Recommendations for balancing gain in bi-amp setup

I've been trying to calibrate my setup where I have
PS PWD Dac-> Joules Electra LA150 MKII pre -> Celestion 6000 crossover (treble, mids)-> Ampzilla 2000 MKII -> Celestion sl600 monitor ; Celestion 6000 crossover (bass) -> Mccormick DNA 500 ->Celestion 6000 subs.

The Celestion 6000 is a monitor/sub configuration and requires bi-amping. Both the monitor and sub have low sensitivity, ~84db and power handling up to 100W@8ohm. These are hard speakers to drive but I felt my Ampzilla and Mccormick combo should be up to the task.

My challenge right now is that even though the Mccormick DNA 500 which I'm using to drive the bass is rated at 500w@8ohm output and the Ampzilla is rated at 300W@8ohm. I'm still finding the bass playback from this setup is light and thin
or put it another way that the highs/mids are too bright.

My theory for now is that this may be due to the different sensitivity of the amps and I'm trying to avoid throwing another component in the mix like a equalizer to sync this.

Would like recommendations from anyone who has face such gain/sensitivity challenges before when bi-amping.

The output power (real or advertised) has nothing to do with the sensitivity or gain of the amps. There are really only three ways to deal with it:
1. Use identical amps (or ones of identical sensitivity)
2. Use amps which have gain or input sensitivity controls
3. Insert voltage attenuators at the input of the more sensitive amps. (In your case, that seems to be the Ampzilla)

You might also consider getting an AC voltmeter and/or a sound level meter to measure the actual outputs.
I second all of Kal's comments, except that according to this review the crossover unit includes a level adjustment provision, at least for the subwoofer. Won't that enable you to equalize the gains?

-- Al
I'm lost here since having crossover should give you an ultimate controll over the gain of your amplification devices. You have to get manual on proper setup or get some troubleshooting from the manufacturer itself that is still in the business to help you.
I certainly agree with the question--doesn't the crossover have have gain controls? If so, turn the upper-freq. level down or the lower-freq. level up.

Kr4, re your #1, what the OP might need are amps with equal VOLTAGE GAIN and not equal sensitivity. The latter is almost always stated as Voltage required for rated output. One can calculate Voltage gain from stated sensitivity, but the 2 sensitivity numbers aren't usable by themselves.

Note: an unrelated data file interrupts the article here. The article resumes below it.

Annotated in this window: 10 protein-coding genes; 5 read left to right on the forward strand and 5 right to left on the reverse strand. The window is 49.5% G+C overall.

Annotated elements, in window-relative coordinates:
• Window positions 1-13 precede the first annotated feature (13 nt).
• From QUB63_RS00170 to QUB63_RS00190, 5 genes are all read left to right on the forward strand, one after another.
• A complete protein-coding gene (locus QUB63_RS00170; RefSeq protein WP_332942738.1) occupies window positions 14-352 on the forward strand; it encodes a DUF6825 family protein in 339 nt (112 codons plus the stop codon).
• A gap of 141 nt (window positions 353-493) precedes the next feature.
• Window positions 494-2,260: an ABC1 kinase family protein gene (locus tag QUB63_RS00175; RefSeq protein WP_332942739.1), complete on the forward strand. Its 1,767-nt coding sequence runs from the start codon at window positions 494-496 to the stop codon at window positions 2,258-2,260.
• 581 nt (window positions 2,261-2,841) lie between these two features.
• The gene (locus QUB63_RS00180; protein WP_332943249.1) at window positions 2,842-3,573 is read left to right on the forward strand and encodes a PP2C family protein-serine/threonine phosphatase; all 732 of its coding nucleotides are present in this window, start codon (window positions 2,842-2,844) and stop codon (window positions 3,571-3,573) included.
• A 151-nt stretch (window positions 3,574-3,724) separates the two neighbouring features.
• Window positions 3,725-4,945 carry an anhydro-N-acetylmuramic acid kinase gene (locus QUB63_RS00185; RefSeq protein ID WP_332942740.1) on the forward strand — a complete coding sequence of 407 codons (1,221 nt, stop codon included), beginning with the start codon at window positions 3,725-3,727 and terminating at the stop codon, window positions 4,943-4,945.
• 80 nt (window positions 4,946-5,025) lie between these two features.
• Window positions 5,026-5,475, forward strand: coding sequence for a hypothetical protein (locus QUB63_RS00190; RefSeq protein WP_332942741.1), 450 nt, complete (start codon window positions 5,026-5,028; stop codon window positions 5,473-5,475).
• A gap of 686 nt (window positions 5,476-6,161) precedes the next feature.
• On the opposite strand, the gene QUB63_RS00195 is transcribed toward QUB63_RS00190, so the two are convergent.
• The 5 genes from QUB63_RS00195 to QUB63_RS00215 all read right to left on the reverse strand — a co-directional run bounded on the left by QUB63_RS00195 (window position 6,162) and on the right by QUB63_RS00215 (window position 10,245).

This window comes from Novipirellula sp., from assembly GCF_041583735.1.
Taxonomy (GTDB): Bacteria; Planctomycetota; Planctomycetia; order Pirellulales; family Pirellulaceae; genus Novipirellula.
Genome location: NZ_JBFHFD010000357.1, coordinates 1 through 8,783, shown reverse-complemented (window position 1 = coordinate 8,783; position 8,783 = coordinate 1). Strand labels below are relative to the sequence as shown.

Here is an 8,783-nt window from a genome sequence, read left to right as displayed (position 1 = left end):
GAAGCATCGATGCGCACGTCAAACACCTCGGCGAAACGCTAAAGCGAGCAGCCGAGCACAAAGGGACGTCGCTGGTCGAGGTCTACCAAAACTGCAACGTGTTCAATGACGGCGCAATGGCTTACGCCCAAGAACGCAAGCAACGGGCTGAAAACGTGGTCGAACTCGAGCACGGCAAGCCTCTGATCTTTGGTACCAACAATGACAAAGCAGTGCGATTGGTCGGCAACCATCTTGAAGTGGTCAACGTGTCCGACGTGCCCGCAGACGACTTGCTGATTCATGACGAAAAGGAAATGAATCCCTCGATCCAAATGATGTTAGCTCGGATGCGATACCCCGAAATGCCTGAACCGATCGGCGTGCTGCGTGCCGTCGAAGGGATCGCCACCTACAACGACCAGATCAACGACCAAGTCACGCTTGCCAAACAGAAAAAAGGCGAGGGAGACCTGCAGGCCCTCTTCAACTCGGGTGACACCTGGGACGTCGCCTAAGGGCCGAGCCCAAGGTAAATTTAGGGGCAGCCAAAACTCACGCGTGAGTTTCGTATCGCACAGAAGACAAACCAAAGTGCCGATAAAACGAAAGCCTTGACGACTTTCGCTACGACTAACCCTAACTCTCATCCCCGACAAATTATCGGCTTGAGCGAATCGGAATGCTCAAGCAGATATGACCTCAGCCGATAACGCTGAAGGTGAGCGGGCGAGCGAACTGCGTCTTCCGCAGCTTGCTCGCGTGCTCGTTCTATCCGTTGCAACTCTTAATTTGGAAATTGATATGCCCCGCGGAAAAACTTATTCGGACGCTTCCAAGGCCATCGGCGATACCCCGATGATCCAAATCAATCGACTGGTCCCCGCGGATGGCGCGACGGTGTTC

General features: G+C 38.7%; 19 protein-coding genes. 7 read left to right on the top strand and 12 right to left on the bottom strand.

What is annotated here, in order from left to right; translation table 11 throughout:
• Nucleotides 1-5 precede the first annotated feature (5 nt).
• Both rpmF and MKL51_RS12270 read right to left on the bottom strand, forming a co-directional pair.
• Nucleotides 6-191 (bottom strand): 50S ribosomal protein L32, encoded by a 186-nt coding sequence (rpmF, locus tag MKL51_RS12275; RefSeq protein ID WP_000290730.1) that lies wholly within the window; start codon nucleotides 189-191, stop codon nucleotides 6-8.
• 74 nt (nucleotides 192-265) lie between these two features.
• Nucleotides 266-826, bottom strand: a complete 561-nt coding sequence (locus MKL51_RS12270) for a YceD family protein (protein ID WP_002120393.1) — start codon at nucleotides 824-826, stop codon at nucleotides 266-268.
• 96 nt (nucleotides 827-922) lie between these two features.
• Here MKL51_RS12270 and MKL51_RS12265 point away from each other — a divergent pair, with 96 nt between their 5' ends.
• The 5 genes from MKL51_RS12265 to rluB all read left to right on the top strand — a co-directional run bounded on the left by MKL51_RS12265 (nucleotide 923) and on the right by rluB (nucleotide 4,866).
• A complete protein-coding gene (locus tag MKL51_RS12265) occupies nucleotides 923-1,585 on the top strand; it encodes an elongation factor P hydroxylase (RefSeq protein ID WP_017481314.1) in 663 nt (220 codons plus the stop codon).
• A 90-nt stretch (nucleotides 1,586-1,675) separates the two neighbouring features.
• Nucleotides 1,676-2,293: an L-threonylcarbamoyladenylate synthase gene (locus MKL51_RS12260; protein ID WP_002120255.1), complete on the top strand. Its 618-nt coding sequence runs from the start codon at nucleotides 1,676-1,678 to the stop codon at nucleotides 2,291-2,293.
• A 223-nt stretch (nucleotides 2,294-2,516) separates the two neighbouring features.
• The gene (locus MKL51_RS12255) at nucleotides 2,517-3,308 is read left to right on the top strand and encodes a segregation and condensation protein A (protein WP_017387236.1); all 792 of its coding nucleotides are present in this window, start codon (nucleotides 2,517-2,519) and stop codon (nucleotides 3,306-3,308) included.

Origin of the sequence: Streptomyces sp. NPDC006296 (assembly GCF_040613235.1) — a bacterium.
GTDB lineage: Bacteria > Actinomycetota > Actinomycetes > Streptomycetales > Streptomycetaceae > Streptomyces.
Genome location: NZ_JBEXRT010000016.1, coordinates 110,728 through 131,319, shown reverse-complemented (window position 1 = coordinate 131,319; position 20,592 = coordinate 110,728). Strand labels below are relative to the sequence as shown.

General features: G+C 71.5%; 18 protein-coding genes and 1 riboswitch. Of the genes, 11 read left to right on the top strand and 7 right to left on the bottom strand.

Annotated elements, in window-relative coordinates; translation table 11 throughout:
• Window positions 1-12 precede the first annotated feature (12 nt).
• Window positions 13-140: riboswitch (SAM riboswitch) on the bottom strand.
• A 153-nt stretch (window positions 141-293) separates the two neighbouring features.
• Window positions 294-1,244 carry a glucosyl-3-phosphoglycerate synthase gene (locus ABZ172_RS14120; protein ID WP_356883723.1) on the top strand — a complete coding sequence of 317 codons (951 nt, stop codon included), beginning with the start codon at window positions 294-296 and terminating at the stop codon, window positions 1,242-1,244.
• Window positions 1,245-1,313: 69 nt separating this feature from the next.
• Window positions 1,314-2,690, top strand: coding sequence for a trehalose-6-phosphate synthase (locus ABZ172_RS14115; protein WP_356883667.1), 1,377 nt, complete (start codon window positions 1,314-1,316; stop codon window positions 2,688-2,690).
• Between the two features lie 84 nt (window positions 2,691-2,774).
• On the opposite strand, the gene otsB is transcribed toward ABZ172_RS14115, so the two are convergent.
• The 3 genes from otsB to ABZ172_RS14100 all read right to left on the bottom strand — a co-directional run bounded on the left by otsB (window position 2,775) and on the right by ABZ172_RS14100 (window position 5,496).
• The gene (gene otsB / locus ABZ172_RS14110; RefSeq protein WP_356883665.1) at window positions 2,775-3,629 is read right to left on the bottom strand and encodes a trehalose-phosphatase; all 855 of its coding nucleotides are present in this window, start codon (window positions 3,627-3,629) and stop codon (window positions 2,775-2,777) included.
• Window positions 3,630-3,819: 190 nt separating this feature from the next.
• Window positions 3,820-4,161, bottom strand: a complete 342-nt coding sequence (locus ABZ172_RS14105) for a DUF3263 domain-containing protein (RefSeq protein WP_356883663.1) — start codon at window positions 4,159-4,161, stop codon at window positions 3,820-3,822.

Kr4, re your #1, what the OP might need are amps with equal VOLTAGE GAIN and not equal sensitivity.
+1. Should have spotted that myself.

If BOTH sensitivity and rated maximum power are the same for the two amps, then gains will be equal, to a reasonable approximation (assuming the specs are accurate and are defined in the usual manner). If those numbers are not both the same, gains may or may not be equal, and most likely will be different. Gain can be calculated from the other parameters, to a reasonable approximation, as described in my last post in this thread.

-- Al
Thanks for the suggestions posted.

The crossover does have a gain control but at peak it offers 3db from what I've read. However, at the settings of 9 or above, the tight bass which makes these speakers great become boomy and clearly not flat. So I keep it at settings of 8 or below. I believe gain at that setting is 2db or less. Thus the resulting gain imbalance...

I have many amps but none of the same brand or model.

I have a multimeter, but would need tips on how to measure volt gain/sensitivity of my amp with this.

Looks like the simplest route for now is to look into attenuation. Is there a formula for calculating the attenuation I will need to balance the voltage gains?

I looked up the input sensitivity of my two amps:
Ampzilla 2000 = 1 volt R.M.S. across 50kohms for 300 watts into 8 ohms on the unbalanced input.

Mccormack DNA 500 = Input Impedance: 10 kOhms
Input Sensitivity: 2.25 volt rms

So it seems the mccormack is less sensitive than the Ampzilla and if I am concluding properly, the Ampzilla @300W will have more gain than the Maccormack @500W.

totally not what would have expected, but this would explain what I'm hearing.

I will try to switch it up and use the Maccormack to drive the monitors and see if I can balance out the gain by lower the crossover setting.
that seem to have done it.

I switch the 300W ampzilla to drive my bass and use the 500w Mccormack DNA 500 to drive the monitors.

Instantly, the missing bass appeared in spades to the point I now set my crossover gain to just between 5-6 and all the mid-bass and bottom end is solid and tight.

I just need to find a good way to tweak the crossover gain to balance the output of the monitor vs the subs.

Thanks Al for the thread that help clarify for me the difference between input sensitivity and output gain.

Glad there was a simple solution. As you've probably already calculated, based on the methodology presented in the post I linked to the gain of the Ampzilla is about 33.8 db, while the gain of the McCormack is about 29.0 db.

-- Al

Goldpoint used to carry a limited range, mono, 10K, high precision (1 or 1/2 dB step, if I remember correctly) that would be ideal for this purpose but I can't seem to find it listed now.

If you do go this way, they should be close to the amps.
Thanks Ngjockey, I'll keep that in mind and research what the goldpt offeres.